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posted on 16 April 2017

Financial Crises And The Desirability Of Macroprudential Policy

from Liberty Street Economics

-- this post authored by Ozge Akinci and Albert Queralto

The global financial crisis has put financial stability risks - and the potential role of macroprudential policies in addressing them - at the forefront of policy debates. The challenge for macroeconomists is to develop new models that are consistent with the data while being able to capture the highly nonlinear nature of crisis episodes.

In this post, we evaluate the impact of a macroprudential policy that has the government tilt incentives for banks to encourage them to build up their equity positions. The government has a role since individual banks do not internalize the systemic benefit of having more bank equity. Our model allows for an evaluation of the tradeoff between the size of such incentives and the probability of a future financial crisis.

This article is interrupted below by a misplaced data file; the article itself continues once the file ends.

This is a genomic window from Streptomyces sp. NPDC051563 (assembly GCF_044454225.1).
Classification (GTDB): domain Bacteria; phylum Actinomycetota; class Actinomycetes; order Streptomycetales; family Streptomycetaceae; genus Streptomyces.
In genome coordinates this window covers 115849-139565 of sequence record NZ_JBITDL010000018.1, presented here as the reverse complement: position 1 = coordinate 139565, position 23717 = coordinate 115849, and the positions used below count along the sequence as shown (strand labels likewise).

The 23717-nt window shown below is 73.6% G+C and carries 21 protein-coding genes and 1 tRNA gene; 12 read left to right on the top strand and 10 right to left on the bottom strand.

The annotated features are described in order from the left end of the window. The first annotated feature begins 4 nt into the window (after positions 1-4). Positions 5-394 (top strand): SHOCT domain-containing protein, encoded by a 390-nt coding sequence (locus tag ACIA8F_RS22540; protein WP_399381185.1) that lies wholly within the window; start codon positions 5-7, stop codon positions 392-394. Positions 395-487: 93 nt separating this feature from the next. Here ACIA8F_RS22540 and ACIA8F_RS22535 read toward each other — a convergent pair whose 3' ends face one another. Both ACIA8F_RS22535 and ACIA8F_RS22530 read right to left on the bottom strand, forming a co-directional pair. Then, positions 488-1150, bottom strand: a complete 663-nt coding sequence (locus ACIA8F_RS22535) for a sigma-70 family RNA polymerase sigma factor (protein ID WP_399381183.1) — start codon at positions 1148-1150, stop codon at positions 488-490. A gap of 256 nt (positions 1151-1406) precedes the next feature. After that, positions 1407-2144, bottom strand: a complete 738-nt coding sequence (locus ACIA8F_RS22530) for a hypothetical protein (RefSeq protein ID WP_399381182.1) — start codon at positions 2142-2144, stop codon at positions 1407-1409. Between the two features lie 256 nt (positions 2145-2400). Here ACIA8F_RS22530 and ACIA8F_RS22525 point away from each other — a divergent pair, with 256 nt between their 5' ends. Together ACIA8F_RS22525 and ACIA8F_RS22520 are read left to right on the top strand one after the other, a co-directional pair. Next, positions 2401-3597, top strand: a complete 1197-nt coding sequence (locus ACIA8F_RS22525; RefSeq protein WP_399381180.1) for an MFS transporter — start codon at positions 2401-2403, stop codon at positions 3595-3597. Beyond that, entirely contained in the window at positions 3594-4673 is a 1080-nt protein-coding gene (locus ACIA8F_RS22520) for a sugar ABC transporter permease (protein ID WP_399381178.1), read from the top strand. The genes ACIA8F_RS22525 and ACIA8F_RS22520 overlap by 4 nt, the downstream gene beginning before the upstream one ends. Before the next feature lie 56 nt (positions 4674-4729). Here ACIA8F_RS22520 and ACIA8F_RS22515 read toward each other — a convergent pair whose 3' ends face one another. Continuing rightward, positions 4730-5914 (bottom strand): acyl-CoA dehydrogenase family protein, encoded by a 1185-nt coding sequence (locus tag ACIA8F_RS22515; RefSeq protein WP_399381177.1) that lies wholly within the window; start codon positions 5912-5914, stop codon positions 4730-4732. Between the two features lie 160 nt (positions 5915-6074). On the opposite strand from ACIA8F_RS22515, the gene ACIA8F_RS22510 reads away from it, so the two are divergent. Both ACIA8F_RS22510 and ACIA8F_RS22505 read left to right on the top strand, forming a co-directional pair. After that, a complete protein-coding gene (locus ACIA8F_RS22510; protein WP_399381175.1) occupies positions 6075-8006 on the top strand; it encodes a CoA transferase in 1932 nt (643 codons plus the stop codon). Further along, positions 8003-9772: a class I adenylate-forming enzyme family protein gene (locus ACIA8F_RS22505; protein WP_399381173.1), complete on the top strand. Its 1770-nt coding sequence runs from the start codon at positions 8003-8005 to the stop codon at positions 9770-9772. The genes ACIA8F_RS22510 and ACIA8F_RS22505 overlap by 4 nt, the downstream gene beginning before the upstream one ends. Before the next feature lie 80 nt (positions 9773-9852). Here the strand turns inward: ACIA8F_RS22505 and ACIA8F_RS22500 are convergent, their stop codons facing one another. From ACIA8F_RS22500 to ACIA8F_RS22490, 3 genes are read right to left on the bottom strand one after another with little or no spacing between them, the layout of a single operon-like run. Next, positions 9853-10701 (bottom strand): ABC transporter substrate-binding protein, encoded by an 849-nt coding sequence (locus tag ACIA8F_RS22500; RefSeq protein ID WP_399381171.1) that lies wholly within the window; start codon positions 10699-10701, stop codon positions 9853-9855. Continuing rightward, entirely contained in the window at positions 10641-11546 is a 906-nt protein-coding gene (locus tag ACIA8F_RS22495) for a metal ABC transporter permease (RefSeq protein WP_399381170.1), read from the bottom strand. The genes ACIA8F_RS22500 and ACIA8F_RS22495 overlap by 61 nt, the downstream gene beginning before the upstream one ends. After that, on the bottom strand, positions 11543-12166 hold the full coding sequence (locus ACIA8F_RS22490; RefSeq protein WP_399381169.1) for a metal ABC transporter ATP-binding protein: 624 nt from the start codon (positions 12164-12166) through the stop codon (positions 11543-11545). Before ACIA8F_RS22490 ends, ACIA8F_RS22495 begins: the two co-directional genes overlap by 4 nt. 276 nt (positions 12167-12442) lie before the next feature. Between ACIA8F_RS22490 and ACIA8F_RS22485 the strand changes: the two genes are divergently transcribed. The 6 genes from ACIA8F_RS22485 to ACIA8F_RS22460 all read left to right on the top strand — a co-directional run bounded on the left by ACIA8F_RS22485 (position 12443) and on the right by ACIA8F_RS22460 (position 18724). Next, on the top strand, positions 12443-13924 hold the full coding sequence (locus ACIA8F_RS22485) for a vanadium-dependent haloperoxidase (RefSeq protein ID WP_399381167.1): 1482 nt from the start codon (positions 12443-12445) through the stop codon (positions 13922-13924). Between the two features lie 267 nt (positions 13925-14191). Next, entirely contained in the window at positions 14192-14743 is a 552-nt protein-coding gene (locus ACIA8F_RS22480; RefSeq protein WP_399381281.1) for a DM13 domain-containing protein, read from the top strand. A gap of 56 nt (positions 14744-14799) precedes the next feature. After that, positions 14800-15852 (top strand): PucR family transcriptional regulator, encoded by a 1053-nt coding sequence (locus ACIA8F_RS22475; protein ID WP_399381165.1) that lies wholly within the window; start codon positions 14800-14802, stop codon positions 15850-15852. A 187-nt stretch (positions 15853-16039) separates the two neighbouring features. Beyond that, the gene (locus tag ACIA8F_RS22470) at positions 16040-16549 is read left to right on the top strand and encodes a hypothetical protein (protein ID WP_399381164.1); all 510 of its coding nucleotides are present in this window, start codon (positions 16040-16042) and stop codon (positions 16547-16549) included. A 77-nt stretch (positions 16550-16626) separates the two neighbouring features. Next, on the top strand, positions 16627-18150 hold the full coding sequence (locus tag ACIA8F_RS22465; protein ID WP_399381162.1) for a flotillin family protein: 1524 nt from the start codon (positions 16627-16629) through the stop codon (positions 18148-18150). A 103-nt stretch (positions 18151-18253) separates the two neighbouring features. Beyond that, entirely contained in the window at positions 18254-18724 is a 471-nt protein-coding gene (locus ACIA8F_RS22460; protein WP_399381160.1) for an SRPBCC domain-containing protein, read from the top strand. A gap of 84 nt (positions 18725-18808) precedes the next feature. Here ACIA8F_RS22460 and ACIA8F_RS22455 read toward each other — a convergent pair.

Stylized Facts on Financial Crises

A model to analyze macroprudential policy needs to adequately capture the nonlinear nature of a financial crisis. For example, an examination of credit spreads and output using data from several European countries and the United States shows that credit spreads - defined as average yields of corporate bonds relative to government bonds of similar maturity - tend to hover around 100 basis points a large fraction of the time. But during a crisis, credit spreads may take values as large as 700 basis points. (The period examined is 1999-2015 for the euro area countries, 1983-2015 for the United Kingdom, and 1973-2011 for the United States.)